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How Many Publishers Does It Take To Change A Light Bulb?
Posted: 22 June 2012
Three. One to screw it in, and two to hold down the author.

Actually make that 5, as there?s two guys holding the ladder?no wait, 7?there?s another two checking light levels before and after?no wait?9, there?s two guys with a clipboard checking everything every one else does...
Sadly these proportions are not that far out.

Fiction? You?d like to think so, but hidden - and really well hidden too ? in divisional accounts deep within the bowels of Reed Elsevier is the trading position of the market leader in UK legal and professional publishing. A close reading suggests that?s pretty much what?s been going on.

Cards on the table ? I know LexisUK quite well. Family members have worked there and written for them. I spent 14 years as a head to head competitor beating up their tax, Tolley and IRS brands (and winning, frankly). During the EU Competition Commission negotiations for Wolters Kluwer nv and Reed Elsevier plc merging I was the UK negotiator quantifying any divestments necessary. I?ve resolved at Cabinet Office level High Court disputes between them and others. I?ve been sounded out for jobs at board or group level twice on a serious basis and several times informally. They have also bought several of our publications over the years. More than most outsiders I?ve seen under the bonnet a few times. I rate Lexis and LexisUK staff ? for decades they have been a solid market leader.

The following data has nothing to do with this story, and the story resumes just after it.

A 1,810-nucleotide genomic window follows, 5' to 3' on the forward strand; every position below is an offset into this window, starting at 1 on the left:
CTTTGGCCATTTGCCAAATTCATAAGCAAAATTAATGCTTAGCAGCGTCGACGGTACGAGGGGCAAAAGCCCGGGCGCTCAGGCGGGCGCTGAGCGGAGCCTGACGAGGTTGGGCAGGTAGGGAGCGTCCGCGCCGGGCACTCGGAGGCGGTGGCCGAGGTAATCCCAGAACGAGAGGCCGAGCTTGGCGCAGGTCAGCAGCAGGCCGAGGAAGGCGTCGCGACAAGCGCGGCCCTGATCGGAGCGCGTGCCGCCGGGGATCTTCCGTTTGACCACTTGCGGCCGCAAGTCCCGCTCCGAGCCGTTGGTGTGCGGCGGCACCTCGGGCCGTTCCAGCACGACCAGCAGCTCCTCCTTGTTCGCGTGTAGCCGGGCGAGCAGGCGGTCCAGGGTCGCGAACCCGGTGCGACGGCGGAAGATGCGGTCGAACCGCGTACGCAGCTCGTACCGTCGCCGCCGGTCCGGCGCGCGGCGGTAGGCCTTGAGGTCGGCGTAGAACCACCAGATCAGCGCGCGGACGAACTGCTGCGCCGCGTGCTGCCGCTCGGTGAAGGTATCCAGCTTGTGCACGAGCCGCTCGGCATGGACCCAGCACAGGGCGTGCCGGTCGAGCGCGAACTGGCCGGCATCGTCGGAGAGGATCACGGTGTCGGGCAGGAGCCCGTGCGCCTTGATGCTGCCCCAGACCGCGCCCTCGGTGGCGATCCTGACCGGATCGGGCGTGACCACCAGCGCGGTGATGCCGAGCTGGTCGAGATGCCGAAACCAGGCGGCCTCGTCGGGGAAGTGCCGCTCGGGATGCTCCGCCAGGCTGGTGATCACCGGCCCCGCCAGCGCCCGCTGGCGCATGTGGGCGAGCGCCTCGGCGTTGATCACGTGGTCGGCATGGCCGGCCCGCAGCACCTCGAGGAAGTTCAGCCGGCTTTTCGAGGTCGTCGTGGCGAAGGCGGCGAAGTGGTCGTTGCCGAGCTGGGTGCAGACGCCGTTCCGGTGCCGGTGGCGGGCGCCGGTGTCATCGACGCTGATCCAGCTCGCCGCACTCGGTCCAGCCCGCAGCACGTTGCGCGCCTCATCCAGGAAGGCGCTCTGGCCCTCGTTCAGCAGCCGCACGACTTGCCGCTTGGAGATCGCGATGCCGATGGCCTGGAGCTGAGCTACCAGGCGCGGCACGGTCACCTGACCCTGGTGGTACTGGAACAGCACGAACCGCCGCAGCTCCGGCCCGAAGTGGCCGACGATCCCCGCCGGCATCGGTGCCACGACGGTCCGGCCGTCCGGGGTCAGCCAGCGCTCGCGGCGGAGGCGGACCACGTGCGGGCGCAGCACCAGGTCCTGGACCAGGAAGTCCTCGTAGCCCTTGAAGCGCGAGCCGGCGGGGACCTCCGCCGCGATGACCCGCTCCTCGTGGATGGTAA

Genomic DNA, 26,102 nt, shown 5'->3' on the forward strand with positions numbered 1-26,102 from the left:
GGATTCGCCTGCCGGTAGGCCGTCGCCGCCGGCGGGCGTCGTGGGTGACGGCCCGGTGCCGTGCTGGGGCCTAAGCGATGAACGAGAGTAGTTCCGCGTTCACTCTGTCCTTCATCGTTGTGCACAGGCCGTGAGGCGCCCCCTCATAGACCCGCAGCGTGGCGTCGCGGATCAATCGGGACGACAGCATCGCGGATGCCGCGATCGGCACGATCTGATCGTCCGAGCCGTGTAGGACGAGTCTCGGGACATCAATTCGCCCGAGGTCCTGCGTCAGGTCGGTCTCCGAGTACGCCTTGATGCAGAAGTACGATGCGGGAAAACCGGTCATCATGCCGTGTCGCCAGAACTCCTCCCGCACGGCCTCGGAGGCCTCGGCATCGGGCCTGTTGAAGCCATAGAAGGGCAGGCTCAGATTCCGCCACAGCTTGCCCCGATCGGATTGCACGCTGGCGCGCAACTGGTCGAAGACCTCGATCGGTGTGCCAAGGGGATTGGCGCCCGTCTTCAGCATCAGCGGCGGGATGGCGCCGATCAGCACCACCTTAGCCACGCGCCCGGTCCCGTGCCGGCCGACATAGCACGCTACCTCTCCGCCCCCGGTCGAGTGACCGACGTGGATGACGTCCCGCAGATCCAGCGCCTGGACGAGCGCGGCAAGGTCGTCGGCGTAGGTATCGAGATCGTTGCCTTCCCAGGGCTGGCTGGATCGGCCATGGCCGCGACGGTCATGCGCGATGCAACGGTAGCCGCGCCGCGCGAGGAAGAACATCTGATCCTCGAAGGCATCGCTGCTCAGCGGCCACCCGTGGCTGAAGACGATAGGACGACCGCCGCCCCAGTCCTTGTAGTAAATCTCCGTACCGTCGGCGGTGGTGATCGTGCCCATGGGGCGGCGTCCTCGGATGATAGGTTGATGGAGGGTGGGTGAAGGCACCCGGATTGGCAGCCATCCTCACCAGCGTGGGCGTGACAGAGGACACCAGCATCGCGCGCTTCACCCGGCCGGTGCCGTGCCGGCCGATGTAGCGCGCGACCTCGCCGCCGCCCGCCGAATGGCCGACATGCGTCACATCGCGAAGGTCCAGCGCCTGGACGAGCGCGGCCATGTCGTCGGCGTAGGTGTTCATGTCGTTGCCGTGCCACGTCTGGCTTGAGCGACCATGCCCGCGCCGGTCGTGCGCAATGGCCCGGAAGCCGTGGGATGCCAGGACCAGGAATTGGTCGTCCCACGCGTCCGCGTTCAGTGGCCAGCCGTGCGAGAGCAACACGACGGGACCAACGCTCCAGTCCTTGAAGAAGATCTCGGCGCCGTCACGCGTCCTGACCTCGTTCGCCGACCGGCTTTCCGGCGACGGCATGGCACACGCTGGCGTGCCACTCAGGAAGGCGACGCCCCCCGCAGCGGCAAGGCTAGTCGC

Make no mistake, this is the £200m "big-blue" in UK legal solutions with fingers in every pie from case management software to "furniture publishing" (a phrase coined by yours-truly back in 97). For decades when what mattered to lawyers was being better informed than the rest, they did just that, very well. They took on monopolistic source data suppliers and opened markets up, they tackled market abusers and nailed them ? they took the market leader role seriously and did it well.

What they also did, was underpin a lot of the unseen work in the Reed part of Reed Elsevier, and in recent years they have been their key £30m+ profit engine (and probably at least twice as much as this historically as this is a nett figure). The global brand may be Reed Elsevier, the local one may be Lexis, the book may say Butterworths on the spine, but hats off to the invoices with the name Halsbury in there somewhere.

So the problem is ? where has all that £30m gone? To understand the Lexis UK accounts you have to do some dismembering of the group reporting, so here?s a few pointers:
1. Ignore the fact that Martindale-Hubbell, EGi and XpertHR are in other divisions ? Reed?s internal horse trading to give the magazine and directory businesses some cyclical protection is what it is; all the big firms do it in some form or other.
2. The fact that income from some group undertakings comes in here and is very sizeable (£139m) can be disregarded as far as LexisUK is concerned, ditto "other operating income" of some £37m. In group terms it is great news that the RBI division is doing well again and coming out of the advertising related cycle that caused headaches in recent years.
3. Interest and income from participating interests largely relates now to non-LexisUK legal issues and divestments, etc have largely related to the Reed Business division, so ignore those too for these purposes.